Radio Ada, according to various media reports, was attacked last week Friday by gangsters for allegedly discussing matters relating to the Songhor Lagoon brouhaha. Apart from the studio equipment the unidentified persons destroyed, they also attacked and wounded some of the staff of the radio station.
According to a story we have carried elsewhere in the paper today, the police have promised a GH¢10,000 reward for anyone who will provide information leading to the arrest of the criminals. The Minister for Information has also condemned the conduct and appealed to the police to conduct investigations into the case.
Earlier, Electrochem Limited, a private company managing the Songhor Salt mining site, had also disassociated itself from the act, saying they had not sent anyone to attack the radio station. It is an undeniable fact that Electrochem is at loggerheads with a section of the Ada indigenes, who are against the takeover of the lagoon by the company to mine salt.
Last year, police dispatched a team from the Tema Regional Command to ‘arrest’ some of the residents, following an earlier attack on a police team on patrol duties in the area.
With this friction between the indigenes and the salt mining company, it would have been convenient for anyone to conclude that the company knew sometime about the attack. However, since Electrochem has issued a disclaimer, The Chronicle sees what happened in the studios of the radio station as a pure criminal conduct that must, indeed, be investigated by the police and the arrest of the perpetrators.
In a democracy, everyone has the right to express his or her opinion on matters of local or national interest. The advent of the electronic media has even widened the scope, where people can comment on issues affecting them.
Some of these comments may not sound palatable to the ears of others, but it does not mean the critics must be chased and attacked. In the Radio Ada case we are referencing, the attackers who were obviously not happy with the discussions going on in the studio against salt mining going on in the area could have used legitimate means to express their displeasure.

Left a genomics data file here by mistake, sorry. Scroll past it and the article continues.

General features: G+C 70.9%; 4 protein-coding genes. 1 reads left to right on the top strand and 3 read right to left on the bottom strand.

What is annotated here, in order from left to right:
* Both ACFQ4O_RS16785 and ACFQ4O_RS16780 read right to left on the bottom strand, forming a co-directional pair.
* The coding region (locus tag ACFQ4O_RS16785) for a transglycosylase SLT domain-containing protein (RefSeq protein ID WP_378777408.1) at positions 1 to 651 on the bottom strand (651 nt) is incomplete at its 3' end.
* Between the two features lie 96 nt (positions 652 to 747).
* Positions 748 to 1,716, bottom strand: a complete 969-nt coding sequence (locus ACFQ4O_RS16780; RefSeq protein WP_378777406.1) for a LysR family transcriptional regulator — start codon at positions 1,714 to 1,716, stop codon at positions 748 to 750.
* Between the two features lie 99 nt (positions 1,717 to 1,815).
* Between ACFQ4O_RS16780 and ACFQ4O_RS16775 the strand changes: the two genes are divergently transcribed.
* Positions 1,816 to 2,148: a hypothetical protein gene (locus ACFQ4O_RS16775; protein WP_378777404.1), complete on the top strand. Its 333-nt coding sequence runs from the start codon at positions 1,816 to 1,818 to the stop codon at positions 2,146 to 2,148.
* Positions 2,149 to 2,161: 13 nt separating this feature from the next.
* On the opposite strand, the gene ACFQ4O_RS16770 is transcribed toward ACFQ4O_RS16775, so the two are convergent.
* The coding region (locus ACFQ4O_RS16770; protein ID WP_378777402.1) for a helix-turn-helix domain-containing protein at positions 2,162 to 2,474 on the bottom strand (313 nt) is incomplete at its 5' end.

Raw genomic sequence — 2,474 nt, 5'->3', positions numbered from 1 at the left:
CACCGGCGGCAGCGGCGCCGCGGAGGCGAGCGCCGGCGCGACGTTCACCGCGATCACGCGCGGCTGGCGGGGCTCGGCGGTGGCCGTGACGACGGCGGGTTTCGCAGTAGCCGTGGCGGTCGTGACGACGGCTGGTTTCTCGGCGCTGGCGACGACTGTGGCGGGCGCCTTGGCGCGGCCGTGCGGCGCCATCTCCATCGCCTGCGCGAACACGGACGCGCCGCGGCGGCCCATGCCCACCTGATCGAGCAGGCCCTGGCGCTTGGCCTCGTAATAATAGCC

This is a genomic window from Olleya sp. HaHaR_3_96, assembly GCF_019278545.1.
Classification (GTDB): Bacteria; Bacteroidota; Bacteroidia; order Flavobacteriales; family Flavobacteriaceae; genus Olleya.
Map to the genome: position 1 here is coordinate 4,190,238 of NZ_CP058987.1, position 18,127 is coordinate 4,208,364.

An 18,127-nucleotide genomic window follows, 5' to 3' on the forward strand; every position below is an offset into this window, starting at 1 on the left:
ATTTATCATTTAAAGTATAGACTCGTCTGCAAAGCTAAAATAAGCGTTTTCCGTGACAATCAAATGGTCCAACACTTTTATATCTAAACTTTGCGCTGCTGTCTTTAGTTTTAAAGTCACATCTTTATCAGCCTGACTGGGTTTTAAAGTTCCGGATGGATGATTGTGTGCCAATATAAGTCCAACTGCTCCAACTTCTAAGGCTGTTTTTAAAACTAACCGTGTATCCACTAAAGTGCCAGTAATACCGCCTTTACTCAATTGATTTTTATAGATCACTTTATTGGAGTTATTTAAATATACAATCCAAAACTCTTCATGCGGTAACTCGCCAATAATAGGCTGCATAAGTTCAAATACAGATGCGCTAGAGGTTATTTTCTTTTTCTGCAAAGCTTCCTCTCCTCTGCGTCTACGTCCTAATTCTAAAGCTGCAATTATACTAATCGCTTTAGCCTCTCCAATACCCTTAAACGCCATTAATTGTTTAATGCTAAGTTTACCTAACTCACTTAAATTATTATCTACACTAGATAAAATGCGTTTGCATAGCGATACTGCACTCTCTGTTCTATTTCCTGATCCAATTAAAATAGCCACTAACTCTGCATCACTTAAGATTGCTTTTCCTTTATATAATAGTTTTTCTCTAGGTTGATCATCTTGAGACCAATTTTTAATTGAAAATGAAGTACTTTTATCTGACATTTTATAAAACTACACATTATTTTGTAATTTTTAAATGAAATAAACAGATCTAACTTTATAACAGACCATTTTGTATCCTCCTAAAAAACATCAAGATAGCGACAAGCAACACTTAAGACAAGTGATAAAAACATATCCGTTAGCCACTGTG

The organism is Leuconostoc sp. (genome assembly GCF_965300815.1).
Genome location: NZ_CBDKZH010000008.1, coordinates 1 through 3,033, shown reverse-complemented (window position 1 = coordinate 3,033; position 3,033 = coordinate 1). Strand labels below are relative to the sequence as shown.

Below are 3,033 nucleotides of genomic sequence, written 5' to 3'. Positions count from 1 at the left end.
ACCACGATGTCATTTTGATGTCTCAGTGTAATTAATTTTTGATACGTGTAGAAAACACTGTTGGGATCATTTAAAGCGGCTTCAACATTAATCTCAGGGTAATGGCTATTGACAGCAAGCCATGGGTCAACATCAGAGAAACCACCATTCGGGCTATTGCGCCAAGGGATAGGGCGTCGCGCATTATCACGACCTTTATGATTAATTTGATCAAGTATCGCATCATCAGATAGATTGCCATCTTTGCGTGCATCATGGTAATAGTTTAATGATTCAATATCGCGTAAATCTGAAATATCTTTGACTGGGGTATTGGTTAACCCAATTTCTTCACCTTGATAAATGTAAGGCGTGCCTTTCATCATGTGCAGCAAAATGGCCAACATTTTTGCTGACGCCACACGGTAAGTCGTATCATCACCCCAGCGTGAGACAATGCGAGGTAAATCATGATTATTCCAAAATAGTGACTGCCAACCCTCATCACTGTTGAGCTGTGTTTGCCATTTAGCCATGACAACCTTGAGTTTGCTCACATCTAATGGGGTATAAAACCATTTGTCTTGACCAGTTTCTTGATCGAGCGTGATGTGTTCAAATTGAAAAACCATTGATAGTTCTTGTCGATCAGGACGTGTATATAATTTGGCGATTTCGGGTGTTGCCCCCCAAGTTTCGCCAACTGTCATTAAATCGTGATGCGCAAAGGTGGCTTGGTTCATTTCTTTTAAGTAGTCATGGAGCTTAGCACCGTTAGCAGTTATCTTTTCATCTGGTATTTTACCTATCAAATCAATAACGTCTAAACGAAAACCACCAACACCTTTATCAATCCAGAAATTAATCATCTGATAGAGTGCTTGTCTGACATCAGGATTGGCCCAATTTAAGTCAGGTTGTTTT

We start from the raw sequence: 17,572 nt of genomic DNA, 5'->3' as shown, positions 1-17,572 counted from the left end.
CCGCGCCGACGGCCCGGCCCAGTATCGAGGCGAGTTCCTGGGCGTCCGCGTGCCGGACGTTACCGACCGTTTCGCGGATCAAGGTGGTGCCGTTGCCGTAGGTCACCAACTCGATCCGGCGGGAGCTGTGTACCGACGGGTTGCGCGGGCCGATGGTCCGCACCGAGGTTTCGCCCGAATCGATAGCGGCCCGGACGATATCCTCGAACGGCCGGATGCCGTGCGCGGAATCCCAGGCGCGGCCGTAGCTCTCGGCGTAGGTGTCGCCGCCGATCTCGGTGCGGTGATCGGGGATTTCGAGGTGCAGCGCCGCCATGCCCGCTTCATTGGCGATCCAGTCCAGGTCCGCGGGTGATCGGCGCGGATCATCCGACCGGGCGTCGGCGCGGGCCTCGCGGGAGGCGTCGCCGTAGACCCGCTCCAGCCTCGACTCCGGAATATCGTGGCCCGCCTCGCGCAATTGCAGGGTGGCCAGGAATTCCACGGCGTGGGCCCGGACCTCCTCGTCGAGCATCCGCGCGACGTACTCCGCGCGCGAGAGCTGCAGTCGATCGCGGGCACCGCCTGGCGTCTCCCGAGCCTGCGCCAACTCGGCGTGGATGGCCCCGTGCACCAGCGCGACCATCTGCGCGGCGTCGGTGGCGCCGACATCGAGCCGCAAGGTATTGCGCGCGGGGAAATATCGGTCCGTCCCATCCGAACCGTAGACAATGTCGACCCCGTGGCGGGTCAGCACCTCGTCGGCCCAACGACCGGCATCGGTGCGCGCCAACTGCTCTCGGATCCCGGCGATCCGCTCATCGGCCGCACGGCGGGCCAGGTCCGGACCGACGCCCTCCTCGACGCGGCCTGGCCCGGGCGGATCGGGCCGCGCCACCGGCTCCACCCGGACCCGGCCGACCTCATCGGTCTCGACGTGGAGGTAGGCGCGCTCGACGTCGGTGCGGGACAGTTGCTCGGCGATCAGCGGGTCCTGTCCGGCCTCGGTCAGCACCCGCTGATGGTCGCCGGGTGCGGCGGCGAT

Indeed, the 1992 Constitution guarantees the right of individuals or groups to put in a rejoinder if they disagree with any news item published by the media. They also have the right to proceed to the National Media Commission (NMC) to seek redress.
They can also choose the worst form of it – proceed to court if the person(s) feels that he or she has been defamed. Though all these avenues were available, the gangsters and their sponsors, if any, chose to take the law into their own hands by physically attacking the radio station and its staff.
Obviously, Ghana is not a banana republic, but a country where the rule of law holds sway. If under the least provocation, one can get up and attack a radio station, then we cannot be talking about democracy, let alone its sustenance.
We believe some of these gangsters have once upon a time relied on a radio station to put their messages across to the public, but, today, they have turned against the same medium they had previously used to their advantage.
Never should what Radio Ada suffered occur in this country again. In our view, the police also have a major role to play if we, as a country, are to nip this development in the bud. The Chronicle is, however, happy that the Police Administration has already taken it up the issue and is doing everything possible to get to the bottom of it.
Certainly, those behind this attack must be tracked, arrested, prosecuted, and jailed, if they are found guilty at the end of the trial. This will send a strong signal to the public that the media is there to serve the interests of the people and must not be turned into punching bags.